And the two shall become one flesh

© Grigoris A. Miliaresis

Every time I play the (unofficial) tour guide to friends and acquaintances visiting Japan, I make it a point to include in the tour a walk in Asakusa Jinja, Meiji Jingu and Kamakura’s Tsurugaoka Hachimangu; besides the specific shrines’ historical importance, I know they’ll almost certainly come across something besides the actual buildings and gardens: a traditional style Japanese wedding with brides dressed in magnificent kimono and  men donning montsuki and hakama, the official attire of the samurai. They’ll invariably be impressed and take lots of pictures and this will invariably be the beginning of a broader discussion about weddings and marriage in Japan which will end in almost certain disappointment. No, not all Japanese get married this way, yes, most Japanese prefer getting married in the western style (with white wedding gowns, in ceremony halls that look like churches but aren’t and with Westerners posing as ministers) and no, ceremonies –any ceremonies- aren’t mandatory: if the marriage has been registered at the local city hall, the ceremony is left at the discretion of the couple and their families.

As happens all over the world, wedding ceremonies in Japan are an extremely costly affair; if we take into account the complex system of obligations and presents that have to be exchanged to meet them (all guests to a wedding receive gifts the value of which varies depending on the level of intimacy with the newlyweds and their families) the budget can easily go up several tens of thousands of dollars. Therefore, it’s not strange that many young Japanese prefer to either completely avoid the ceremony or have it long after their legal marriage; hence, it’s not unusual to have the couple’s children co-star at their parents’ wedding. Yes, common stereotypes about virginity also apply in Japan but like most contemporary societies, the years have weakened them considerably; perhaps in Japan’s case even more so because these stereotypes weren’t supported by the religion to begin with and because the problems of low birth rate and the reluctance of young people to get married are too pressing for society to be very strict on their enforcement.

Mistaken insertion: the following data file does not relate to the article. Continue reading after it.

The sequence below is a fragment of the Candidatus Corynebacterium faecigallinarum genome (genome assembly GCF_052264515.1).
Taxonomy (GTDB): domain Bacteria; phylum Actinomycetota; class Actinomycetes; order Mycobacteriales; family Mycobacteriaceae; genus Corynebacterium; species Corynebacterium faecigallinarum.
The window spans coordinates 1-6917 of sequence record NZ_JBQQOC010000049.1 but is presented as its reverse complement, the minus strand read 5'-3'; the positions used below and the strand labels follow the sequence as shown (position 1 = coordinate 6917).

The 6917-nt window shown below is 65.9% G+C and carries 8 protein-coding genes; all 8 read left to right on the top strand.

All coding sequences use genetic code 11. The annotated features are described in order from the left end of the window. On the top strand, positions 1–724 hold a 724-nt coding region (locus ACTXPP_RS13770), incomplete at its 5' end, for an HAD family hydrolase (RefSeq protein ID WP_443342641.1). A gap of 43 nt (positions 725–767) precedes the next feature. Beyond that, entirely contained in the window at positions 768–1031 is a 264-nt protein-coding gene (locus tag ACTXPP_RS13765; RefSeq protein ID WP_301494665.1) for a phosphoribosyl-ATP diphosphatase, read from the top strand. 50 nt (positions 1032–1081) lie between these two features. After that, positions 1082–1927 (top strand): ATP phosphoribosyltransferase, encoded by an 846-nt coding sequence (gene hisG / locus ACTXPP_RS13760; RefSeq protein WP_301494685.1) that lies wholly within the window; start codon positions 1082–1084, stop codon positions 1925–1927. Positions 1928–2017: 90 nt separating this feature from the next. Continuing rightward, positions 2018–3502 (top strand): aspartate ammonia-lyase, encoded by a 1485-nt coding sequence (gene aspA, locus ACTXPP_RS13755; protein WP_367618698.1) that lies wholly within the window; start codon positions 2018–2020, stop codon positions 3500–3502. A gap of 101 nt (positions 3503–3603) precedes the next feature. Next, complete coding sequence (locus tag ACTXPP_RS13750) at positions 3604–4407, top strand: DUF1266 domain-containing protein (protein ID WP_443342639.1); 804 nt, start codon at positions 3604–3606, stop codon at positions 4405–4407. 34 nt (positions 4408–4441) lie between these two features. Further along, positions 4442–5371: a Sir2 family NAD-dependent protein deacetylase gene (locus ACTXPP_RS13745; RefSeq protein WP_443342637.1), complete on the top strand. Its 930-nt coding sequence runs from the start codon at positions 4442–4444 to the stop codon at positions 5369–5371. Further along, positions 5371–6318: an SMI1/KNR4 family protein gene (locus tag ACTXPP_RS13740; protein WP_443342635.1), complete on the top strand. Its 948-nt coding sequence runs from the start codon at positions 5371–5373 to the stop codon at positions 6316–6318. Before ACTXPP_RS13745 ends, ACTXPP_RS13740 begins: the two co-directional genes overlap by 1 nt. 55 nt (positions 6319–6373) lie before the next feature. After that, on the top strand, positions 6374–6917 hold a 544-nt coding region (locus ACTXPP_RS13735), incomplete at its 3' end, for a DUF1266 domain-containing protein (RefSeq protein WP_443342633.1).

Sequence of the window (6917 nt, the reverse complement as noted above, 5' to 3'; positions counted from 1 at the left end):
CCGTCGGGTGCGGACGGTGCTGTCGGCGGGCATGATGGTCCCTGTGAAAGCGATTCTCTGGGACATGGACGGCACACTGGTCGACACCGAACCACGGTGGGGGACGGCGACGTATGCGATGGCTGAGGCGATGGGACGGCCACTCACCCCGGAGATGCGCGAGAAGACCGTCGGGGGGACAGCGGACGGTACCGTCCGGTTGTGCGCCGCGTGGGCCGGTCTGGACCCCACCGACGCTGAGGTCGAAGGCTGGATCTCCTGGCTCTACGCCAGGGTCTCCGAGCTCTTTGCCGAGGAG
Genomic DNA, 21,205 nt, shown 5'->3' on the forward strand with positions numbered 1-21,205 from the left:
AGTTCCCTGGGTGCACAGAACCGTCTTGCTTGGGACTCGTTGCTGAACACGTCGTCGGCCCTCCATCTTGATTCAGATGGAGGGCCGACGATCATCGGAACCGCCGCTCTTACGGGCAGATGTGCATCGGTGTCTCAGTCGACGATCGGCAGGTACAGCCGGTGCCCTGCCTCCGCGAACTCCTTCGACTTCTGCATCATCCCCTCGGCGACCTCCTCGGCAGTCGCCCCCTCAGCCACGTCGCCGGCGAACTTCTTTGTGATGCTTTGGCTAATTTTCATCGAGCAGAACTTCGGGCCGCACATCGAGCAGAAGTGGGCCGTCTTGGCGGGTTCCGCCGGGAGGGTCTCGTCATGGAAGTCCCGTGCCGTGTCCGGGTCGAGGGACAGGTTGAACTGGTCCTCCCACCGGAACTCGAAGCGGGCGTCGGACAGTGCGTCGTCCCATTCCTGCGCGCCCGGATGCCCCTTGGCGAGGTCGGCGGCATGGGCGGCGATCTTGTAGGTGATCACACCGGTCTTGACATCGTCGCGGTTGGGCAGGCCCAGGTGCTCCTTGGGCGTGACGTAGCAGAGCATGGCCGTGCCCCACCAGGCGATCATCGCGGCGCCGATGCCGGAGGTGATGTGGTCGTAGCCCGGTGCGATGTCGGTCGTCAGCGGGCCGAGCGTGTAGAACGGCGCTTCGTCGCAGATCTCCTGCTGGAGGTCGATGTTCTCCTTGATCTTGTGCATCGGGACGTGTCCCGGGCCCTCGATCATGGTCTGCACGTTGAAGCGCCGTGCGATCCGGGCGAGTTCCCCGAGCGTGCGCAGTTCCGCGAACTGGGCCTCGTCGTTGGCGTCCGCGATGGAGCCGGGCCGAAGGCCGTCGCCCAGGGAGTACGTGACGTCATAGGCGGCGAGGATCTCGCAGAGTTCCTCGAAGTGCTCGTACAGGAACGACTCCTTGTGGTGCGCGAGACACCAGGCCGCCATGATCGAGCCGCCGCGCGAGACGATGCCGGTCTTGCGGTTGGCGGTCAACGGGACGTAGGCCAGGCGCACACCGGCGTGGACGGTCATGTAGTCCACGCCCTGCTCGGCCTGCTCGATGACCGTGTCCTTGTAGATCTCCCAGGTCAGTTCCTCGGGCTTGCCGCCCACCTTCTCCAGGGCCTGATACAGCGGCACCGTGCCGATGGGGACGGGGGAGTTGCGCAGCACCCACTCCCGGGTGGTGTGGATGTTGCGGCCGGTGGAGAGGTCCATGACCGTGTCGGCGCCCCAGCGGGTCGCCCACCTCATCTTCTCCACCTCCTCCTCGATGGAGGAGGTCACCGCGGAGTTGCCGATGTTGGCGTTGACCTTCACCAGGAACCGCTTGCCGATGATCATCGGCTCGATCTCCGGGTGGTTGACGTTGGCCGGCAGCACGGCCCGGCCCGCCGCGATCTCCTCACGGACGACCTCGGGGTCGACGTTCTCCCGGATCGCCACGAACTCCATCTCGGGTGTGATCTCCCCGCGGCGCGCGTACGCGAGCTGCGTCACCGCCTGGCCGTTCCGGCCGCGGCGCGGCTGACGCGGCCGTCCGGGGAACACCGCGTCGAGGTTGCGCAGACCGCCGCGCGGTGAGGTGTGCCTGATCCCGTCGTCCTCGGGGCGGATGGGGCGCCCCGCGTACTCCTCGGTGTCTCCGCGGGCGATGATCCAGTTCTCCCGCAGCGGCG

What confuses Westerners even more is what follows the ceremony, i.e. married life. Even today, the majority of Japanese couples function following the old system that has the home’s threshold to be the demarcation line between the roles of the two sexes but to try and comprehend the allocation of these roles based on Western criteria is doomed to failure. In a way that makes sense only in Japan, the roles are equal; even more so, seen from a certain angle the role of the wife is much more important than that of the husband (the usual practice has it that husbands hand their salary to their wives and they will give them the pocket money they will need for the whole month; family administration, financial and otherwise, is exclusively the wife’s task.) It’s one more variation of the familiar theme: Japanese society has developed a view and a practice based on that view that work –with their problems, no doubt- within its own framework; if those outside this framework can comprehend them or not is something of small concern to the Japanese themselves.

Grigoris A. Miliaresis is a journalist and translator. He has worked for many newspapers, magazines and publishing houses and specializes on the Internet, the martial arts and Japan where he has been living for the last few years. 


Γρηγόρης Μηλιαρέσης
Γρηγόρης Μηλιαρέσης
Δημοσιογράφος και μεταφραστής. Έχει συνεργαστεί με πλειάδα εφημερίδων, περιοδικών (τόσο του γενικού όσο και του ειδικού τύπου) και εκδοτικών οίκων και με ειδίκευση στο Ίντερνετ, τις πολεμικές τέχνες και την Ιαπωνία όπου και ζει τα τελευταία χρόνια. Από το 2012 μέχρι το 2016 έγραφε την εβδομαδιαία στήλη στο "Γράμματα από έναν αιωρούμενο κόσμο" και το 2020 κυκλοφόρησε το ομότιτλο βιβλίο του. Περισσότερα στη συνέντευξη που είχε δώσει στο

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